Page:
Overlooked benefits of reading

Reading is one of the most important wellness practices. 

When you engage with other forms of entertainment that consume multiple senses (re: tv, youtube, instagram), you can multitask and still get the gist of the content. 

Reading requires full concentration. If your mind drifts, you have to find your way back to where you were before, focusing again on the words in front of you in the present moment. 

Replace words on the page with mantra and you have the basis of Vedic or Transcendental meditation. It isn't often acknowledged that reading is a form of mindfulness - one of the most science-backed forms of meditation. Sit and read one book for 20 minutes (as opposed to jumping from one article to the next) and you've essentially engaged in a 20-minute meditation.

Beyond acting as a form of meditation, reading is exercise for your gray matter helping to build the neuro-networks that can prevent Alzheimer's and reduce stress. 

Reading has even been shown to reduce sugar cravings. Yes, for real. 

David Perlmutter, M.D., said on a recent episode of the mbg podcast, "100 percent of humans have a sweet tooth. It’s an ancestral trait that allowed humans to survive. Our sweet tooth is a legacy, and now it’s catered to 365 days a year, 24 hours a day, which leads to obesity." The problem? "When we’re catering to this notion of stimulating the reward part of the brain with sugar, we strengthen that pathway to those reward areas of the brain that are involved with a neurotransmitter called dopamine, and it tends to distance us from connecting to the parts of our brain that aren’t involved in rewarding us moment to moment but are involved in our ability to be empathetic, to make long-term plans, to understand the long-term consequences of our day-to-day choices. We live in a society where we’re catering to the reward system of our brain moment to moment." Conversely, when we strengthen the parts of our brain that are involved in being empathetic (something reading fiction has been shown to do), we weaken the neural pathways to the reward areas of our brain that make us crave sugar.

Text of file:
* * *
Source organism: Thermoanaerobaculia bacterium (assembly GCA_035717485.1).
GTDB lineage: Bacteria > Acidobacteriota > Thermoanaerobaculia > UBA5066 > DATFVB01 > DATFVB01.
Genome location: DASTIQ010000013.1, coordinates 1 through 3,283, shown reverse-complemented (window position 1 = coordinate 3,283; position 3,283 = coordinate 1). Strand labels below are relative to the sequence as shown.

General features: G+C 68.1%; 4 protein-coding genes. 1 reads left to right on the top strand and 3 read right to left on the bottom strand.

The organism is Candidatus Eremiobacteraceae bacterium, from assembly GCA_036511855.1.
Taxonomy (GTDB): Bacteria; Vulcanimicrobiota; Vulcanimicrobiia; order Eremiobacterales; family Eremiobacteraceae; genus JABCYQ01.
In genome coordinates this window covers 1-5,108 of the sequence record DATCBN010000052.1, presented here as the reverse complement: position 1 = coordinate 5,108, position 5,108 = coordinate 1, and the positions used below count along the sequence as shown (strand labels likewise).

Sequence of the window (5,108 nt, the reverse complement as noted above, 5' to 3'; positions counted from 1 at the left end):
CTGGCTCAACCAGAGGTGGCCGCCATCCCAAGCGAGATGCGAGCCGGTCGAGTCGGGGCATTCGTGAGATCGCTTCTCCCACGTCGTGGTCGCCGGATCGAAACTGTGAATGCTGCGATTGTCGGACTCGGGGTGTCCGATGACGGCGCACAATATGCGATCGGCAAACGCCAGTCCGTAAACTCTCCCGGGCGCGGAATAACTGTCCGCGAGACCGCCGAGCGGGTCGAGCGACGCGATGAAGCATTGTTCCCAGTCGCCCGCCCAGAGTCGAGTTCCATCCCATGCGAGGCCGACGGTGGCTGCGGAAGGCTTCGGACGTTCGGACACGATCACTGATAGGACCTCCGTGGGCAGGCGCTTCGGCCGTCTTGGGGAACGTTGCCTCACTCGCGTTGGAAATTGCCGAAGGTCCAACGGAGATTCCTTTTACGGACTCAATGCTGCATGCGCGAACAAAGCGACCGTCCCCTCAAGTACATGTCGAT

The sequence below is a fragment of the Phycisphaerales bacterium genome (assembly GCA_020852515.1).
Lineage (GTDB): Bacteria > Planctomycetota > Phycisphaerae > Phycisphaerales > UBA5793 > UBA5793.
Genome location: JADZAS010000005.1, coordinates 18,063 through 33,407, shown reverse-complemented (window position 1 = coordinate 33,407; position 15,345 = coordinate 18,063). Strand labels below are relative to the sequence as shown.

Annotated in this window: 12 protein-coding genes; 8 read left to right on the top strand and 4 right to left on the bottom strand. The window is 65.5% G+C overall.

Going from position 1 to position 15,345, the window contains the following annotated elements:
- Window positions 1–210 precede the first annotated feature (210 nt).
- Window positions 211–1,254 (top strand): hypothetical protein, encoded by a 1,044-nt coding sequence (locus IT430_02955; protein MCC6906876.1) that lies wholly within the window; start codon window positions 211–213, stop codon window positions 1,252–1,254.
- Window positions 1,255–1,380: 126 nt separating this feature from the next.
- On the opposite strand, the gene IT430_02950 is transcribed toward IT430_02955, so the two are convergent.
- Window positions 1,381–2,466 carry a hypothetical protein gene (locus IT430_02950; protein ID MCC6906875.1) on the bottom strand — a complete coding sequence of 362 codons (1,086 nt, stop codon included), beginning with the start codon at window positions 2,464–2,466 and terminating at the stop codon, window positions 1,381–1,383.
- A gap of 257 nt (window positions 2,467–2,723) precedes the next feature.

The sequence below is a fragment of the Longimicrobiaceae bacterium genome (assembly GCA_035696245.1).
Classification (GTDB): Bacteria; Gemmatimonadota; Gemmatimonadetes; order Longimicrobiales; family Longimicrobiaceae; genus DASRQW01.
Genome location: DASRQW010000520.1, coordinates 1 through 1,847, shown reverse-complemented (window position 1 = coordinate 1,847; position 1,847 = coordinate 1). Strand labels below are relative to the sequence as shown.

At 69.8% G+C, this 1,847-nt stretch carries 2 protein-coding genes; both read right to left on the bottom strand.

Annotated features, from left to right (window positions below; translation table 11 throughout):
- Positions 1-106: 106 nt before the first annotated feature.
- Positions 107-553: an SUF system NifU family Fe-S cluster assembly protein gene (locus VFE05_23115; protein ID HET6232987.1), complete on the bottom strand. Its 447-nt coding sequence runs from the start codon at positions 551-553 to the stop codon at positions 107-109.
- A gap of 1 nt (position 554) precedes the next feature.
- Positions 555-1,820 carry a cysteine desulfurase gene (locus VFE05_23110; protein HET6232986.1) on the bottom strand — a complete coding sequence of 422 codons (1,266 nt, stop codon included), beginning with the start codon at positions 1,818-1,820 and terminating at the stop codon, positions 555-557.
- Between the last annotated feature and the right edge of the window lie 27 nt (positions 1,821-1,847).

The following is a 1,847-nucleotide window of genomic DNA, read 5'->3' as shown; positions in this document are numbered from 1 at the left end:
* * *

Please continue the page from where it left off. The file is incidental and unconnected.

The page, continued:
So dust off that library card and read your way to better health and happiness :D 





Christine Hicks